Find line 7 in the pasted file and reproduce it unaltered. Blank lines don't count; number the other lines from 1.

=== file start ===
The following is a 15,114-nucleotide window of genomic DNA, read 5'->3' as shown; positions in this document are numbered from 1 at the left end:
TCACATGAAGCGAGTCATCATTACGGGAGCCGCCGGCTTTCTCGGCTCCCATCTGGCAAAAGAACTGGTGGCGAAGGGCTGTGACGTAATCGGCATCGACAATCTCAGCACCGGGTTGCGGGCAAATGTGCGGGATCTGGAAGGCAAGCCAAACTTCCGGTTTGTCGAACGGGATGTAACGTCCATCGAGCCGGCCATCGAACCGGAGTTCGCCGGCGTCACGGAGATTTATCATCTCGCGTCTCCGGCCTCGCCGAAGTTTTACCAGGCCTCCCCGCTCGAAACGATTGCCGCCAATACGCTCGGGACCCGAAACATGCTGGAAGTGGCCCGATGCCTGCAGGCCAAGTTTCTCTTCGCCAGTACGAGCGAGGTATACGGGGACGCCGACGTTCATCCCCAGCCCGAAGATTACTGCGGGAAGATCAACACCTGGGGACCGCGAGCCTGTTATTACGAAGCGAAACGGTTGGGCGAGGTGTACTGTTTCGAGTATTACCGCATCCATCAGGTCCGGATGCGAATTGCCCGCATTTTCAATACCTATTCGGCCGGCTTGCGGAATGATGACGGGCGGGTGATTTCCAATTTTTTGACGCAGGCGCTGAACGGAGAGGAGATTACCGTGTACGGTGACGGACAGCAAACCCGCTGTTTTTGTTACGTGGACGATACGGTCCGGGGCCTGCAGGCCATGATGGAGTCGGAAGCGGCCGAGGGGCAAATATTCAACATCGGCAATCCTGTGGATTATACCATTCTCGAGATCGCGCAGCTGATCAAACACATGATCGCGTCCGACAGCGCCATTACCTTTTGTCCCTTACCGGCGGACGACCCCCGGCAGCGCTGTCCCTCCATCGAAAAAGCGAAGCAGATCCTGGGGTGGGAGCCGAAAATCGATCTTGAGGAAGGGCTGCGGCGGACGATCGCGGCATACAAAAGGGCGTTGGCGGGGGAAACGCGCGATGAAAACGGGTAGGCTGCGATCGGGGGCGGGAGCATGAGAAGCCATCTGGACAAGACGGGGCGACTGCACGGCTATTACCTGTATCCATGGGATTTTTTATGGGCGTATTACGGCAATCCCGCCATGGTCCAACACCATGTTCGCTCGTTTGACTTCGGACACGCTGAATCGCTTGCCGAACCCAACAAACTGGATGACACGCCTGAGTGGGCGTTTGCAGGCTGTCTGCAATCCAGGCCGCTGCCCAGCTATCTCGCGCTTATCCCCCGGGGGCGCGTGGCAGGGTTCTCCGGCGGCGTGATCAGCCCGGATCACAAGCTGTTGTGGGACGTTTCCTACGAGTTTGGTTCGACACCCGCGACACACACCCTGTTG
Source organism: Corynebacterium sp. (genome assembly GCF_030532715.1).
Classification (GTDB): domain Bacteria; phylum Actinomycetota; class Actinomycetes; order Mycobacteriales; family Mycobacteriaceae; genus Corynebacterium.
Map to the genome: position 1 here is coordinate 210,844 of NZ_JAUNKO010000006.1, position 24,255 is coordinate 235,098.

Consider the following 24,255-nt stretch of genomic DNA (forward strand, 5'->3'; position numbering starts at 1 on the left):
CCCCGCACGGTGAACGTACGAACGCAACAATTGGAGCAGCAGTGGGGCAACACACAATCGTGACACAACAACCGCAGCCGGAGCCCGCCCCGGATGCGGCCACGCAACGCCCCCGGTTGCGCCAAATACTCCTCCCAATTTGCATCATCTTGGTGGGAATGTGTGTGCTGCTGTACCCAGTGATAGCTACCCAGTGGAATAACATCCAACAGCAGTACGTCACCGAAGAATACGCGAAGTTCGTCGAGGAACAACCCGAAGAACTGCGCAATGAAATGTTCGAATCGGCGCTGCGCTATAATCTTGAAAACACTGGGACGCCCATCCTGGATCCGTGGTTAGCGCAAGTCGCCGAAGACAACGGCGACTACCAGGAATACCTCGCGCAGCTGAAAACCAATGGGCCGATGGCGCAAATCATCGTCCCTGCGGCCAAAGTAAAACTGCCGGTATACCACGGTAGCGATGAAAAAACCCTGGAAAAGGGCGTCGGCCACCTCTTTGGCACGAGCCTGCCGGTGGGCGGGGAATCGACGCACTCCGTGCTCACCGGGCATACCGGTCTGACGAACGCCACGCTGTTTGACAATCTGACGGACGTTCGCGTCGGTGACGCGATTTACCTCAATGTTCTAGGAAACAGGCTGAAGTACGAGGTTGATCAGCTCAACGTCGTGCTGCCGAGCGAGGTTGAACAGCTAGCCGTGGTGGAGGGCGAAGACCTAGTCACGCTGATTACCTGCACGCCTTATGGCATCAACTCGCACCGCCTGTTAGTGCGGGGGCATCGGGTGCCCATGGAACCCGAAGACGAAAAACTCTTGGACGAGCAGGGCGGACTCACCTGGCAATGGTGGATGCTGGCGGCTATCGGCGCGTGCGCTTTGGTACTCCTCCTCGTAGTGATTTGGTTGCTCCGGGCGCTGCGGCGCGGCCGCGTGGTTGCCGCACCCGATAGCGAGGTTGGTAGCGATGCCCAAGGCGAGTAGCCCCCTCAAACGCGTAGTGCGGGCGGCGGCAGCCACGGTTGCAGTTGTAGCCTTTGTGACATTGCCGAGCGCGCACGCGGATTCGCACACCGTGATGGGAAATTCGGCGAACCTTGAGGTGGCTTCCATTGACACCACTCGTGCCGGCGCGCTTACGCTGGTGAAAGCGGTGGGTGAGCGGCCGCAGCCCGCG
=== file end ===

CCCCGCACGGTGAACGTACGAACGCAACAATTGGAGCAGCAGTGGGGCAACACACAATCGTGACACAACAACCGCAGCCGGAGCCCGCCCCGGATGCGGCCACGCAACGCCCCCGGTTGCGCCAAATACTCCTCCCAATTTGCATCATCTTGGTGGGAATGTGTGTGCTGCTGTACCCAGTGATAGCTACCCAGTGGAATAACATCCAACAGCAGTACGTCACCGAAGAATACGCGAAGTTCGTCGAGGAACAACCCGAAGAACTGCGCAATGAAATGTTCGAATCGGCGCTGCGCTATAATCTTGAAAACACTGGGACGCCCATCCTGGATCCGTGGTTAGCGCAAGTCGCCGAAGACAACGGCGACTACCAGGAATACCTCGCGCAGCTGAAAACCAATGGGCCGATGGCGCAAATCATCGTCCCTGCGGCCAAAGTAAAACTGCCGGTATACCACGGTAGCGATGAAAAAACCCTGGAAAAGGGCGTCGGCCACCTCTTTGGCACGAGCCTGCCGGTGGGCGGGGAATCGACGCACTCCGTGCTCACCGGGCATACCGGTCTGACGAACGCCACGCTGTTTGACAATCTGACGGACGTTCGCGTCGGTGACGCGATTTACCTCAATGTTCTAGGAAACAGGCTGAAGTACGAGGTTGATCAGCTCAACGTCGTGCTGCCGAGCGAGGTTGAACAGCTAGCCGTGGTGGAGGGCGAAGACCTAGTCACGCTGATTACCTGCACGCCTTATGGCATCAACTCGCACCGCCTGTTAGTGCGGGGGCATCGGGTGCCCATGGAACCCGAAGACGAAAAACTCTTGGACGAGCAGGGCGGACTCACCTGGCAATGGTGGATGCTGGCGGCTATCGGCGCGTGCGCTTTGGTACTCCTCCTCGTAGTGATTTGGTTGCTCCGGGCGCTGCGGCGCGGCCGCGTGGTTGCCGCACCCGATAGCGAGGTTGGTAGCGATGCCCAAGGCGAGTAGCCCCCTCAAACGCGTAGTGCGGGCGGCGGCAGCCACGGTTGCAGTTGTAGCCTTTGTGACATTGCCGAGCGCGCACGCGGATTCGCACACCGTGATGGGAAATTCGGCGAACCTTGAGGTGGCTTCCATTGACACCACTCGTGCCGGCGCGCTTACGCTGGTGAAAGCGGTGGGTGAGCGGCCGCAGCCCGCG